With the school year in full swing, it is essential that students and parents are able to communicate their concerns clearly and effectively. The PublicSchoolWORKS Bullying Reporting System automates the management, notification, tracking, documentation and resolution of student and parent reports to improve response times and recordkeeping. With the Student Bullying Reporting System, part of the Award-winning StudentWatch Suite, districts can also provide their students and parents with a variety of communication tools, including:
- Online Reporting – Available in English, Spanish and French
- Telephone Hotline Reporting
- Crisis Hotlines
To learn more about PSW’s StudentWatch Suite, email firstname.lastname@example.org
Violence Prevention in Schools Course
In a recent article on ABC news, a student at Sequoyah High School in Madisonville, Tennessee said his school principal bullied him for supporting the establishment of a gay-straight alliance at his school. The 17-year-old student, Chris Sigler, claims that he was shoved, bumped in the chest and verbally assaulted after wearing a shirt reading “GSA We Got Your Back.” The Principal, Maurice Moser did not comment on the incident.
With PublicSchoolWORKS’ Violence Prevention in Schools Course, staff can become educated about the psychological risks of youth violence, characteristics of a safe school, and tips for de-escalating events of violence. Has your district experienced a report of staff showing violence toward a student? What did your district do about it? How do you ensure all staff are following a code of ethics related to safe schools? Share your comments on our Facebook page.
Susan Castillo, the Oregon State School Superintendent, recently released some concerning information regarding the number of homeless students in the state. According to KTVZ.com, Castillo revealed that more than 20,000 K-12 students in the state of Oregon are homeless. The article states that the numbers are increasing due to the current U.S. economic climate. Because of this, school districts have an increasing need to be able to identify students who need help and provide the necessary tools to get them in and keep them in school.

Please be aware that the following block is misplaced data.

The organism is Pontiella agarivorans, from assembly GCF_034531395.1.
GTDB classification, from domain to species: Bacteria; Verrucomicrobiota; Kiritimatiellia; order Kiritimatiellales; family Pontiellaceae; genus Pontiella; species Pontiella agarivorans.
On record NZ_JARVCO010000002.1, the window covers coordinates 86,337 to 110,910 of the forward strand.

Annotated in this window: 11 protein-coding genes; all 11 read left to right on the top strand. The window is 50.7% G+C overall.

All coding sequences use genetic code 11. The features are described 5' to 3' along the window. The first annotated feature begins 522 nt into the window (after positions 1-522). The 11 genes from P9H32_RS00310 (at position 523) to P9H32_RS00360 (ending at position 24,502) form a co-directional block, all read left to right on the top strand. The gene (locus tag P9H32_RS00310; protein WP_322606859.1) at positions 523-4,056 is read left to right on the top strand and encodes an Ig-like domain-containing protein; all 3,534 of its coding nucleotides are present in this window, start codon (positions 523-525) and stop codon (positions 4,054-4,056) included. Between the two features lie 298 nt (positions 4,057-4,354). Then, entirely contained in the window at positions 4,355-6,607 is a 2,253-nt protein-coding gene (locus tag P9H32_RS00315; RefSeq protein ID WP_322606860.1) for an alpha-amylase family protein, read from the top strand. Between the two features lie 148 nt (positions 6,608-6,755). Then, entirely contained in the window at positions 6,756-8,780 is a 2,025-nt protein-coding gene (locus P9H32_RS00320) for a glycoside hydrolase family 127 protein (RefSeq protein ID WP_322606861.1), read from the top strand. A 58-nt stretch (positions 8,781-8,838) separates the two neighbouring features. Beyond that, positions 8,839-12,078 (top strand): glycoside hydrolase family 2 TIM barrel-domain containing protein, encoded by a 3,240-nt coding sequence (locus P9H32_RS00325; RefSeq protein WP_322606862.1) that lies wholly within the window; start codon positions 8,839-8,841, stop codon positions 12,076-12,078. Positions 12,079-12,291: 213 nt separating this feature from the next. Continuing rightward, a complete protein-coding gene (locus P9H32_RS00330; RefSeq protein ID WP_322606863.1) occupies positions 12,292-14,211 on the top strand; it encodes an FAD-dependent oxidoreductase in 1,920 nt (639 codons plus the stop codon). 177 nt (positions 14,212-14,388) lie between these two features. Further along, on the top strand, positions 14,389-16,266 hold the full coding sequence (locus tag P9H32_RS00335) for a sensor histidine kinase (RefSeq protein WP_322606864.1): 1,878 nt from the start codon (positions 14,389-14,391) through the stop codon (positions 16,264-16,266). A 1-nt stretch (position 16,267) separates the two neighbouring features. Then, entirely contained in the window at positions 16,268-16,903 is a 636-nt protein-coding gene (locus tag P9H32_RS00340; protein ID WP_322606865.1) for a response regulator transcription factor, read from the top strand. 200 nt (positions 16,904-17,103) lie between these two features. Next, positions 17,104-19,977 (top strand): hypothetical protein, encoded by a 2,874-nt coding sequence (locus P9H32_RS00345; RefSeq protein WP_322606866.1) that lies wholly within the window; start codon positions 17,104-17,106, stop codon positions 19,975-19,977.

With PublicSchoolWORKS’Homeless Education: Providing Equal Access training course, staff will learn important information like: how to best handle a homeless student’s lack of documentation records in accordance with the McKinney-Vento Homeless Assistance Act and how to deal with the potential health risks a student may face as a result of a lack of immunizations. In addition, staff will receive important background information on the evolving homeless community in the United States. Do you have students in your school dealing with homelessness? Does your staff know what procedures to take in accordance with federal laws concerning student homelessness? How have you helped the homeless children you serve? Share your stories with us on Twitter@PSWORKS.
Staff Training Saves Lives
Recently two Texas teachers, Kristen Goodgion and Brent Reese, came to the aid of Kylee Shea after being informed by students that she had collapsed in her school’s hallway. According to the Huffington Post, Goodgion says she and Reese relied on their AED and CPR training, despite the fact that they had never used the paddles before in a real-life situation. The quick action and prior training of both teachers led to the survival of this seventh-grade student who is currently doing well.
With PublicSchoolWORKS’ AED Staff Training courses, staff learn the necessary procedures and when to utilize an Automatic External Defibrillator which, in cases like Shea’s, could be the difference between life and death. Do you think your staff would know what to do if a student or another employee was in need of immediate medical assistance? What kind of training do you provide staff to ensure they know what to do when the time comes to intervene? Share your thoughts with us on Twitter@PSWORKS.
Violence Against Students
At Whitehead Road Elementary School in Athens, Georgia a paraprofessional has been put on leave after placing packaging tape over a student’s mouth. While the incident was immediately reported by the classroom teacher, according to The Huffington Post, the state of Georgia is one of 19 states that still allow corporal punishment in its schools. The incident, which allegedly took place because the student would not stop talking, is one that Clark Country Superintendent of Schools, Philip Lanoue, says is not allowed at the elementary school.
Is your staff trained on proper classroom conduct for students and staff? Does your staff have a way to effectively communicate concerns regarding student safety? Would they know how to respond quickly to an issue? Share your comments on our Facebook page.